US economists Paul Milgrom and Robert Wilson won the Nobel Economics Prize on Monday for work on commercial auctions, including for goods and services difficult to sell in traditional ways such as radio frequencies, the Nobel Committee said.
The duo was honoured "for improvements to auction theory and inventions of new auction formats," the jury said.
The Royal Swedish Academy of Sciences noted that the discoveries by Milgrom, 72, and Wilson, 83, "have benefitted sellers, buyers and taxpayers around the world," it said in a statement.
The winners will share the prize sum of 10 million Swedish kronor (about $1.1 million, 950,000 euros).
Last year the honour went to French-American Esther Duflo, Indian-born Abhijit Banerjee of the US, and American Michael Kremer for their experimental work on alleviating poverty.
Even if it might be the most prestigious prize an economist can hope to receive, the economics prize has not reached the same status as those originally chosen by Alfred Nobel in his will, which included medicine, physics, chemistry, literature and peace.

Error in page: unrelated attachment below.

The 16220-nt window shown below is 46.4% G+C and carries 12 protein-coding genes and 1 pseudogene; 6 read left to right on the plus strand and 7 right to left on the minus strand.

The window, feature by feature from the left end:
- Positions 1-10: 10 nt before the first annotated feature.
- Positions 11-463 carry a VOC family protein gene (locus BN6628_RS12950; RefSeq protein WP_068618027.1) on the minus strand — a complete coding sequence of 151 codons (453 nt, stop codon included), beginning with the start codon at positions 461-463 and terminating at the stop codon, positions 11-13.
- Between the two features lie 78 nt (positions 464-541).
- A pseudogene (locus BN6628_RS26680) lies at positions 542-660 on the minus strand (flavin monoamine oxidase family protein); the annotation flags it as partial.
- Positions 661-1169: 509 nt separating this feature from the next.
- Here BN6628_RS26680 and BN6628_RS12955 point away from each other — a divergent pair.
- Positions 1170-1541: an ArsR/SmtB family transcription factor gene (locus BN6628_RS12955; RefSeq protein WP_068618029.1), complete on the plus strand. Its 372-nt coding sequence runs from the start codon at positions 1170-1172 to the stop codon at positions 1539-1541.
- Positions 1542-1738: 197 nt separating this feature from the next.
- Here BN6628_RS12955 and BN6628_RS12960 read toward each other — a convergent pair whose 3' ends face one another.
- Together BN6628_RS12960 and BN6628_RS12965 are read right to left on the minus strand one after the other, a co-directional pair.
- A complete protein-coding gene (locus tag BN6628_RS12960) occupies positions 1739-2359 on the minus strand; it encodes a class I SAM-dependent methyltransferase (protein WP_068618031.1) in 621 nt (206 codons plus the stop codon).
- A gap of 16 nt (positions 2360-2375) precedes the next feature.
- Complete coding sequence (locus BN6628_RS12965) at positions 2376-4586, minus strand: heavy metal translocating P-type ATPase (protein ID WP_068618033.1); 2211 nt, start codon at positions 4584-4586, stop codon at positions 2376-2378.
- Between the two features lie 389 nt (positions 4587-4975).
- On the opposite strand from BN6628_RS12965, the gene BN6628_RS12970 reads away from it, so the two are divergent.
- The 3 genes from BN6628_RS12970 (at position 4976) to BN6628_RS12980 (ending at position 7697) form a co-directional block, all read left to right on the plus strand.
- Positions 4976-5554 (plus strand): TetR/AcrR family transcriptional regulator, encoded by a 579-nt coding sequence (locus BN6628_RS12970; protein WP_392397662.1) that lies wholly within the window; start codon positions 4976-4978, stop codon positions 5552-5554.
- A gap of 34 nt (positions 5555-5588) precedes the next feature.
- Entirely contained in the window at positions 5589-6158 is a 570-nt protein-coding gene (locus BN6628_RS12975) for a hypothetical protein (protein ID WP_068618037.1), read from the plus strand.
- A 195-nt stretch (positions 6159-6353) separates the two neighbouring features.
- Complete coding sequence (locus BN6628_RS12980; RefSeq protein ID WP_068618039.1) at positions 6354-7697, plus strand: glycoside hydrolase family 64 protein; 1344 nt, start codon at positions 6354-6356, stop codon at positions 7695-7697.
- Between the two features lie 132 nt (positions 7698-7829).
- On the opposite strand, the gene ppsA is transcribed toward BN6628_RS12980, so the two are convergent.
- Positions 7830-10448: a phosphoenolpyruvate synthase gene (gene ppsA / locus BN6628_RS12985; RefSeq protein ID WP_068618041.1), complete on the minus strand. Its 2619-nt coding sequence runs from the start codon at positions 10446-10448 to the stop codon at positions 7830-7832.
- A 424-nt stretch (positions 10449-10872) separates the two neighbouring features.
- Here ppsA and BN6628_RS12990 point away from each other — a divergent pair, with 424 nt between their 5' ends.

It was instead created through a donation from the Swedish central bank and detractors have thus dubbed it "a false Nobel."
The prize closes the 2020 Nobel season which so far has seen the peace prize awarded to the UN's World Food Programme.
Women have been more prevalent than usual this year, with American poet Louise Gluck winning the literature prize.
And Frenchwoman Emmanuelle Charpentier and American Jennifer Doudna became the first all-female duo to win a scientific Nobel on Wednesday, clinching the chemistry award for their discovery of the CRISPR-Cas9 DNA snipping "scissors."
Winners would normally receive their Nobel from King Carl XVI Gustaf at a formal ceremony in Stockholm on December 10, but the pandemic means it has been replaced by a televised ceremony showing the laureates receiving their awards in their home countries.
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